The act of kneading is performed by cats all over the world. This is noticeable when kittens are less than a day old. They can be seen kneading their mother’s belly as they nurse. When cats get older, some will still knead soft blankets, rugs, the couch, their owner, and sometimes the air. People who wonder why cats knead items on a regular basis will be happy to know that it is purely a form of contentment. It’s always nice to know that your cat is completely and utterly happy with their current situation.
The act of kneading is often a very rhythmic action between the left and right front paw. Cats alternate between feet, flexing toes on an outstretched paw and then curling them under as they draw them back. This process isn’t too painful when a human experiences it, unless there are claws involved.
The use of claws when kneading will vary between cats. Some find it necessary to knead with full-on claws, while others are very light on the claw usage. The best kind of kneading is more like a massage when performed by a clawless cat. This is almost therapeutic for both the cat and the human experiencing it.
Most cats purr audibly while kneading, no matter where the action is taking place. Sometimes there is even the closing of eyes during this purring and kneading process. This combination gives the visual display of a truly content being.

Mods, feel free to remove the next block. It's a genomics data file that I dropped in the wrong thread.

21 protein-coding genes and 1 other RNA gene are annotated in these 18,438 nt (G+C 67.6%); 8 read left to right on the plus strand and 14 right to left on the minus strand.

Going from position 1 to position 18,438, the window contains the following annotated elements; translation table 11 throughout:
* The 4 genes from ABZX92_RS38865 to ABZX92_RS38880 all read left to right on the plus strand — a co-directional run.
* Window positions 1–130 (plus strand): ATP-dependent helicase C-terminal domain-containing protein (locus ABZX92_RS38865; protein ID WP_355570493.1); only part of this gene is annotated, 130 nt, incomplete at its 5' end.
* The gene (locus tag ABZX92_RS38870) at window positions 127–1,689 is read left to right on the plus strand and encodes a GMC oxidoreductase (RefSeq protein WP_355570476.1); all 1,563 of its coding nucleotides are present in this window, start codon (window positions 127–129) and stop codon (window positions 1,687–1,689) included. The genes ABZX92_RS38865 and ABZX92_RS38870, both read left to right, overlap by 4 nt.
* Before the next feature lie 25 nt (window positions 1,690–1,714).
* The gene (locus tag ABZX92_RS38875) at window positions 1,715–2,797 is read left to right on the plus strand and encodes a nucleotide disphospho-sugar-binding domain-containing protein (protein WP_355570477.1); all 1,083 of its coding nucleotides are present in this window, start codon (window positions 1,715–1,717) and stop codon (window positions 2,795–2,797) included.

The look of sheer pleasure crosses their face, making even the orneriest cat seem quite docile. A cat can be so into the act of kneading that its surroundings seem to fade away. Interrupting a cat during his/her kneading time might render an angry look.
Some cats might knead when they find a certain type of material, such as a fuzzy blanket. There are other cats that will only knead something living, mostly their owner’s belly as the cat climbs up on it to go to sleep at night. Cats can also be found kneading random objects, such as a stuffed animal, the bathroom rug, a pile of dirty laundry, or even a pillow. Most kneading occurs on items that are somewhat soft.
There is one theory about kneading that feels the action goes way back to the ancestors of today’s domestic cat. The wild cats lived in the woods and had to pack down foliage for a bed or nesting site. This action can definitely be seen when a cat is kneading an area and then curls up to fall asleep in it. Very rarely does a cat knead an area or item and then simply wander off to do something completely different.
Why cats knead can be answered with; it is a precursor to sleep. Babies sometimes suck their thumb, snuggle with a stuffed animal, or clench a blanket as they ease into sleep. Cats purr to comfort themselves and then knead their area to make it ready for sleeping. It can also be compared to the way humans fluff their pillow at night. Beings each have their own style of falling asleep with ease.
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